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West Indian Med J. 2002 Mar;51(1):10-3.

Leptospiral carriage by mice and mongooses on the island of Barbados.

Author information

1
Department of Biological and Chemical Sciences, School of Clinical Medicine and Research, University of the West Indies, Cave Hill, Barbados and Leptospira Laboratory, Ministry of Health, Barbados.

Abstract

Leptospirosis is a zoonotic disease, maintained by chronic infection of the kidneys of reservoir animals, usually small mammals. Infection in humans is acquired from direct or indirect exposure to the urine of infected animals. Leptospirosis has a high incidence in tropical regions, and has been studied extensively in several Caribbean countries. We studied the carriage of Leptospira serovars by two small mammals which are potential maintenance hosts of the disease in Barbados. A total of 136 mongooses (Herpestes auropunctatus) and 97 mice (Mus musculus) were caught in live traps. Leptospiral antibodies were detected by microscopic agglutination test (MAT) using antigens representing 12 serogroups, and kidney tissues were inoculated into polysorbate medium for isolation of leptospires. The seroprevalence (at a titre of > or = 100) in mice was 28.2% (24/85, 95% CI 19.0, 39.1) and in mongooses 40.7% (48/118, 95% CI 31.7, 50.1). In mice, antibodies were detected predominantly against serogroups Ballum and Autumnalis, while in mongooses the predominant serogroup was Autumnalis. Leptospires were isolated from 28 mice (28.9%, 95% CI 20.1, 39.0) and from 4 mongooses (2.9%, 95% CI 0.8, 7.4). Mouse isolates were identified as serovars arborea (17) and bim (7). As in other parts of the world, common house mice (Mus musculus) represent a significant reservoir of leptospirosis. Although carriage of the Ballum serovar, arborea, was not unexpected, this represents the first time that an animal reservoir of serovar bim has been identified. This is significant because bim causes about 63% of human leptospirosis in Barbados, and control efforts and education for prevention can now be targeted at a specific reservoir.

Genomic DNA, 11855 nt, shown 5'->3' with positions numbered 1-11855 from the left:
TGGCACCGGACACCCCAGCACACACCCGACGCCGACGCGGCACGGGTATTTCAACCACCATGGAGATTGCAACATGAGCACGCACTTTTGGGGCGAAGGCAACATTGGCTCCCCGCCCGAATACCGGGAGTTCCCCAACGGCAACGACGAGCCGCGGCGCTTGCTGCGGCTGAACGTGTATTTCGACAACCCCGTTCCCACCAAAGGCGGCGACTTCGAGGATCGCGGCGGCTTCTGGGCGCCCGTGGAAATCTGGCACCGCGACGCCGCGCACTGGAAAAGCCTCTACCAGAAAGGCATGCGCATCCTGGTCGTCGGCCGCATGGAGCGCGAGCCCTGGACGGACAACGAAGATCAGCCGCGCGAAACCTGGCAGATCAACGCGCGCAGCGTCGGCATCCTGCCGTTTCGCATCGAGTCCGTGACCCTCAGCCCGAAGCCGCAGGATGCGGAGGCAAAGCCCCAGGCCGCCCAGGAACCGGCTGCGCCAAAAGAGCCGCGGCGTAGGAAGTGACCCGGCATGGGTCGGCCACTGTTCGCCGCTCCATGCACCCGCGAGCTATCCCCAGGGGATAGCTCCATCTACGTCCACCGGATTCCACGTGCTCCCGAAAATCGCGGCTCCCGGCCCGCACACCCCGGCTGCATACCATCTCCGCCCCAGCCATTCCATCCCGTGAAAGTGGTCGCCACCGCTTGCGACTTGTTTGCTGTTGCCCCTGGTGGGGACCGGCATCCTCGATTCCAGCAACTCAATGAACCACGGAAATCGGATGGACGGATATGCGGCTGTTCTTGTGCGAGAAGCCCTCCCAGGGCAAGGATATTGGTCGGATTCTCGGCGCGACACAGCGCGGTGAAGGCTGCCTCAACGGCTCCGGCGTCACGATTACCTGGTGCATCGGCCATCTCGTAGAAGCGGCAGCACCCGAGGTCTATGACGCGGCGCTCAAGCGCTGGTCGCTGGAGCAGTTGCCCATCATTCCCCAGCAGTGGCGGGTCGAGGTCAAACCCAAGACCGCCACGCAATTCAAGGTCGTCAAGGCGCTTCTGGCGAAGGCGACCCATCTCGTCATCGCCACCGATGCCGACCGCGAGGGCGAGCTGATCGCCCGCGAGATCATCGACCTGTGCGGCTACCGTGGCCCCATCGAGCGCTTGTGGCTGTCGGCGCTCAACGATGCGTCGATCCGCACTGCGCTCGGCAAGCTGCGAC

PMID:
12089866
[Indexed for MEDLINE]

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